tends to be high, blue is more middling, and yellow are the lowest
      cards. The idea of the game is this: The bottle (trump number) starts
      at 19 (all cards below that number are trump). You must follow suit
      if you can. If nobody plays a card lower than the bottle number, then
      the highest card wins (regardless of color). If someone plays a card
      lower than the bottle number, then the highest trump wins and becomes
      the new bottle number. The person playing that card also takes the
      bottle. At the end of the hand, you score points for the cards you
      took (between 1 and 6 per card), unless you're stuck holding the
      bottle, in which case you get no points and actually lose points based
      on cards that are discarded to a special trick at the beginning of the
      game. We played to 100 points, which was actually kind of short, but
      enough for us to get a feel for the game. (The rules suggest playing
      to 500, but that seemed like it would make for a long game.) Jeff
      ended up taking the bottle in each of the first three rounds, which
      left Mark and me to battle it out. I got stuck with the bottle in the
      final round, giving Mark the win as he passed 100 easily. This one is
      fun -- not sure what the ideal score to play to is...after playing
      through a few hands a goal of 500 doesn't seem too far-fetched, but
      some experimentation may be required.

      Next up was Iglu Iglu. This is a tile-removal game with a lot of
      chaos in it. You control three Inuit markers on a melting ice floe.
      Each turn you must choose a tile that will melt -- each tile has an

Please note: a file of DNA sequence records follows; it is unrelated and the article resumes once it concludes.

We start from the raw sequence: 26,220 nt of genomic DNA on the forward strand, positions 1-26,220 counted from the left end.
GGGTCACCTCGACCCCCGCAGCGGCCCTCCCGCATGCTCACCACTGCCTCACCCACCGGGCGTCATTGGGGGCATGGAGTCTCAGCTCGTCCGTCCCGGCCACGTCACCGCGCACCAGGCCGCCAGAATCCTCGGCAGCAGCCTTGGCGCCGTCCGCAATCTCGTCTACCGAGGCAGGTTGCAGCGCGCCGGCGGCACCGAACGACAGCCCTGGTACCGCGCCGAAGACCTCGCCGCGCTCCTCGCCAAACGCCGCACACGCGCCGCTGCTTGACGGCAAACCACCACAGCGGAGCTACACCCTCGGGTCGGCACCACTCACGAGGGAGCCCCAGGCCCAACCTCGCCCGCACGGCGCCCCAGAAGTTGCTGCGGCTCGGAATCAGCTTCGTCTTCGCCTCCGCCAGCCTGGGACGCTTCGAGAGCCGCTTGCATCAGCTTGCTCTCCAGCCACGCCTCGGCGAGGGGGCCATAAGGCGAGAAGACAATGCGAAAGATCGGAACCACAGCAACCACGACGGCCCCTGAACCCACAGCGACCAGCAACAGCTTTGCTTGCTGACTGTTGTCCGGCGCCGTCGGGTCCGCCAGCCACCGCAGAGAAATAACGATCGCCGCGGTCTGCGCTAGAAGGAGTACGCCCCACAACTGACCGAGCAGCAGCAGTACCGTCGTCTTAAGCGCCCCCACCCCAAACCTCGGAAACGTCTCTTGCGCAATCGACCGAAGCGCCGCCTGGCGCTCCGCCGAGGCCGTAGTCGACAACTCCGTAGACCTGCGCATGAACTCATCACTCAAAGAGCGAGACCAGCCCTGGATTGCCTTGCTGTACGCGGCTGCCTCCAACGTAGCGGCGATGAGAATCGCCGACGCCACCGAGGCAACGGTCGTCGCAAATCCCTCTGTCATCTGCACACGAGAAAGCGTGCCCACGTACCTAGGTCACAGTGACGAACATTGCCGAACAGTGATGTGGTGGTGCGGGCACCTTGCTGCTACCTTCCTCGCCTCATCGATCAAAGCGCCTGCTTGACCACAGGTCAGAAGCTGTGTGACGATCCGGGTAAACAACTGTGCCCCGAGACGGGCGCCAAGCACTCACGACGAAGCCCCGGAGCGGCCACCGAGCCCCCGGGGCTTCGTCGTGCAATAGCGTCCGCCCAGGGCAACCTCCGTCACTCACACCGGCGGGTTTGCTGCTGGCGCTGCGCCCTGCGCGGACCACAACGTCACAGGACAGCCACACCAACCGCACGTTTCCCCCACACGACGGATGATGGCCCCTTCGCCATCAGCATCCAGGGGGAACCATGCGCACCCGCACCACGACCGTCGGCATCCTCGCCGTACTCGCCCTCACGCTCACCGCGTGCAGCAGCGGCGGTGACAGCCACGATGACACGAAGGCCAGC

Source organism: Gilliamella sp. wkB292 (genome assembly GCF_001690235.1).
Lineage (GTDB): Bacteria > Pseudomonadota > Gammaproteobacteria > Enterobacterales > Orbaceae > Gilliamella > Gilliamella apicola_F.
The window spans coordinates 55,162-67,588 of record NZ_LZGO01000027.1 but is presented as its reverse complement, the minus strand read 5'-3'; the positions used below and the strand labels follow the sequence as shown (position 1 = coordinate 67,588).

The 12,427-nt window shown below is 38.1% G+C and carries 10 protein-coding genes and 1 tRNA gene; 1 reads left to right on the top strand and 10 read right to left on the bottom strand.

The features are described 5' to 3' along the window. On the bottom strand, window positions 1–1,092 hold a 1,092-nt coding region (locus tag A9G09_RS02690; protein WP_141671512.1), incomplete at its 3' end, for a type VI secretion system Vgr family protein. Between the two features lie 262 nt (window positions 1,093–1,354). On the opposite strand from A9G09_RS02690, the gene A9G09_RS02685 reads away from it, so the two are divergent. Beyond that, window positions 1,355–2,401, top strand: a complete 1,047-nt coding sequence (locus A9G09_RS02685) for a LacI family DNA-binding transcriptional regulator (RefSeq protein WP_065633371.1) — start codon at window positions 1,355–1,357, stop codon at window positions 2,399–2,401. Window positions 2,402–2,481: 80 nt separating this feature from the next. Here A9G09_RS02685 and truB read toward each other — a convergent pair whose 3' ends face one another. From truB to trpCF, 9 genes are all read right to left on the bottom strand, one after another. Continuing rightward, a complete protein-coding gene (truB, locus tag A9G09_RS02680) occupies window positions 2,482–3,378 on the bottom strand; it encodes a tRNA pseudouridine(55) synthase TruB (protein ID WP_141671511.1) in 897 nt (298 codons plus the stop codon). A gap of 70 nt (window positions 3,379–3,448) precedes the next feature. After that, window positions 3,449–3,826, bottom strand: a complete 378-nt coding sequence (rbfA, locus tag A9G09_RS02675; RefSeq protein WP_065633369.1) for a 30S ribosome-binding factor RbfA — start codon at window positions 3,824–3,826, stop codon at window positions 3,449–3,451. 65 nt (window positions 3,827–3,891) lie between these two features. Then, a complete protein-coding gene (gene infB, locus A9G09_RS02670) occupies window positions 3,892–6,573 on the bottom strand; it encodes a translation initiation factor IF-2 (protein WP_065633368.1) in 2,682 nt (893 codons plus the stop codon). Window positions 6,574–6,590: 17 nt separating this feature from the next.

event associated with it. Examples are Fish, replacing the tile with
      some number of fish markers, or Pack Ice, which doesn't melt and gets
      a fox counter. The goal is twofold -- to hunt the various animals
      (fish, foxes, and polar bears) and to occupy the biggest islands when
      the board has been reduced to its smallest possible size. There are
      also a bunch of red-bordered evnts which can be held by the player who
      draws them and used at an opportune moment. In our game, Mark was
      fortunate to get a lot of red-bordered tiles, and also that other
      peoples' attempts to stop him mostly dropped a bunch of fish around
      him. He hunted a huge number of animals for a great final score. I
      suffered, partially because we allowed an illegal move that hurt me to
      take place, but in general that just seemed to be the way of the
      evening. Final scores: Mark 36, Jeff: 32, Josh: 18. This game was
      fun, but definitely light and chaotic enough to not be taken too
      seriously. I enjoy the tile-removal aspect as a nice alternative to
      all of the tile-laying games. Generally fun.

      It was getting late at this point, so Jeff decided to head home. Mark
      had a bargain-bin abstract game that he wanted to try out, called
      Turnaround. This is played on an 8x8 grid, with 32 playing pieces.
      Each piece is identical -- on one side are two paths that cross in the
      middle, on the other side are two turns. Net result, each tile has a
      path going out of each of the four sides. One player plays Offense,
      and goes first. The other player plays Defense. The goal of the
      Offense is to lay tiles such that one side of the board has a path
      that leads to its opposite side. The goal of Defense is to prevent
      this (obviosuly). Paths are followed without right-angle turns, so
      when you reach an intersection you can only go straight ahead. This
      makes it relatively tough to set up a path. It turns out that this is
      not a bad little game. Takes 10 minutes (or less) to play, presents
      some interesting choices (at first glance, anyway), and appears to be
      fairly well-matched for a game with asymmetrical goals. We each took
      one turn as Offense. I managed to successfully Defend against Mark,
      and managed to successfully Offend as well. Cute. Not something I'll
      clamor to play frequently, but it's simple and it doesn't suck...

      And that was all for us. Next week, SOG will be trying to reclaim the
      Suburbs again, as I'll be hosting in Westford.

      Josh